This guideline is a part of the English Wikipedia's Manual of Style.
|Manual of Style (MoS)|
This style guideline aims to create a consistent method of displaying lists of works, such as lists of texts, discographies and filmographies.
Items should normally be listed in chronological order of production, earliest first.
Musical works by a single composer are typically listed by opus or catalogue number, or sometimes by genre.
In the case of a complex series of works, items can sometimes be split into groups, e.g.contains sub-lists for each series of novels.
Basic lists are used in the majority of articles, e.g. Henry James or The Illuminatus! Trilogy or The KLF. It's also the easiest style to add to and edit, for wikicode-newcomers. See wikicode examples further below.
If the list is part of an article about the creator then the section title "Works" or "Publications" is preferred.
Lists of published works should be included for authors, illustrators, photographers and other artists. The individual items in the list do not have to be sufficiently notable to merit their own separate articles. Complete lists of works, appropriately sourced to reliable scholarship (WP:V), are encouraged, particularly when such lists are not already freely available on the internet. If the list has a separate article, a simplified version should also be provided in the main article.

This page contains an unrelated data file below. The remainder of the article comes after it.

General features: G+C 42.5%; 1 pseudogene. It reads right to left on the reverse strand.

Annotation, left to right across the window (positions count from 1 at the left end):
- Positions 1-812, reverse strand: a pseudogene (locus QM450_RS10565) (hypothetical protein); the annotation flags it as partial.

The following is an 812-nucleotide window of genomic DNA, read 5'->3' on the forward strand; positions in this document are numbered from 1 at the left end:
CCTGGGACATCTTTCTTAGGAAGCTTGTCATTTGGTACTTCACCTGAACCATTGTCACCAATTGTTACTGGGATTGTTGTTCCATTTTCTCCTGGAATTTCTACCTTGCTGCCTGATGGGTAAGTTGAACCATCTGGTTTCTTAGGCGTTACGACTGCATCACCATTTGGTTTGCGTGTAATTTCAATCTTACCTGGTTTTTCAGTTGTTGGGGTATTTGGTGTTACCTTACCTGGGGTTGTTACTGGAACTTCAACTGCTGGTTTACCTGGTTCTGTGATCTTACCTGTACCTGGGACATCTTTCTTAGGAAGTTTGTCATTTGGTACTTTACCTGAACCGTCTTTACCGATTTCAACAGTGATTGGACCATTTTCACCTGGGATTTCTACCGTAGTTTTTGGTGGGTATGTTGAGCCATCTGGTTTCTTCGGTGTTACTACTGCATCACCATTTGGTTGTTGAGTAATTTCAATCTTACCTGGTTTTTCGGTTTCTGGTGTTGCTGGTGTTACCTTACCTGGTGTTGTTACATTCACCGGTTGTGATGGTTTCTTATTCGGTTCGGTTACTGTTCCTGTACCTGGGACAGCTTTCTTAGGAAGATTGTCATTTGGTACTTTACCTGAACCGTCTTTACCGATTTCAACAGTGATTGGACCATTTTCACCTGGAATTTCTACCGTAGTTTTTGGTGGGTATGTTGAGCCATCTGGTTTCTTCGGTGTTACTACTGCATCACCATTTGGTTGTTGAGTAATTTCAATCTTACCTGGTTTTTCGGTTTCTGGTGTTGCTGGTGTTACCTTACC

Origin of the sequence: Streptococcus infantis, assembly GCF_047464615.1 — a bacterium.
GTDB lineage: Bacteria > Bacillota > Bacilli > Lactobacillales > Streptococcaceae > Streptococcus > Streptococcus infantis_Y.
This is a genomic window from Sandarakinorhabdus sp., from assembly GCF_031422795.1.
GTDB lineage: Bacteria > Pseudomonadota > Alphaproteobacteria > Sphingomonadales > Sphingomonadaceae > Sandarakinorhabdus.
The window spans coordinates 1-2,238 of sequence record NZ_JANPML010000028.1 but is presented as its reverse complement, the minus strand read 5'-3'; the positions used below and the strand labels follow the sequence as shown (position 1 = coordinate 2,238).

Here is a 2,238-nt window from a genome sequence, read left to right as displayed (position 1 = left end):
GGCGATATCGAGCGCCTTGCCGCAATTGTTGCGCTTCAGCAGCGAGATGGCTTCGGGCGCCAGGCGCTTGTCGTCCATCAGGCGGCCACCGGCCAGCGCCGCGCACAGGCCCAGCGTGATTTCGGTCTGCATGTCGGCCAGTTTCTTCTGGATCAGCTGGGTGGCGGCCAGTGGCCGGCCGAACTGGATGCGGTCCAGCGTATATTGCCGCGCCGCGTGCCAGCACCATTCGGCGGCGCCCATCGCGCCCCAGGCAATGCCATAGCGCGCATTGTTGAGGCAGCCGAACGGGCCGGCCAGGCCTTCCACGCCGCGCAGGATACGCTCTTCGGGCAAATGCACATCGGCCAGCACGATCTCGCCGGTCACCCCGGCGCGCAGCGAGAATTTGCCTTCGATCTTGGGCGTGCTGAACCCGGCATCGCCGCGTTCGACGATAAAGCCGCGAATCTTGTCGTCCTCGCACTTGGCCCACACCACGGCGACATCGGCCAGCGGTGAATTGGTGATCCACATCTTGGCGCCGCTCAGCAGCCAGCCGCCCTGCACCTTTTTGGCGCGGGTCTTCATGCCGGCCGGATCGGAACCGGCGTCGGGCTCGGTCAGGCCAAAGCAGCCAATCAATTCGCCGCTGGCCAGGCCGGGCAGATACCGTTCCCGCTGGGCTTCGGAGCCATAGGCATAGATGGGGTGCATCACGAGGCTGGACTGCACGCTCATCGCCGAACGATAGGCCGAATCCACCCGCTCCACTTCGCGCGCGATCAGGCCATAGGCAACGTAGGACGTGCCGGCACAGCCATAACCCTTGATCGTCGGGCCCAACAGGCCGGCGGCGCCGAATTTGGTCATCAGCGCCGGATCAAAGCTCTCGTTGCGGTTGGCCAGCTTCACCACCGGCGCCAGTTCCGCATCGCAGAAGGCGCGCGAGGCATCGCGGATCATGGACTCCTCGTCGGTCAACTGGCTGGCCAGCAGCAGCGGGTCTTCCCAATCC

When to split out articles: If an article already exists on an author or artist, then a separate article for a list of that person's works (such as Jorge Luis Borges bibliography or Robert A. Heinlein bibliography) is warranted if the list becomes so long that its inclusion in the main article would be unsuitable. See Category:Bibliographies by writer, Category:Filmographies, and Category:Discographies for specific examples.
Even though items in a list of works are not strictly speaking citations, our various citation templates are often a good way to format a list item. The templates provide a consistent format, and their documentation is a handy way to check that all relevant information is provided.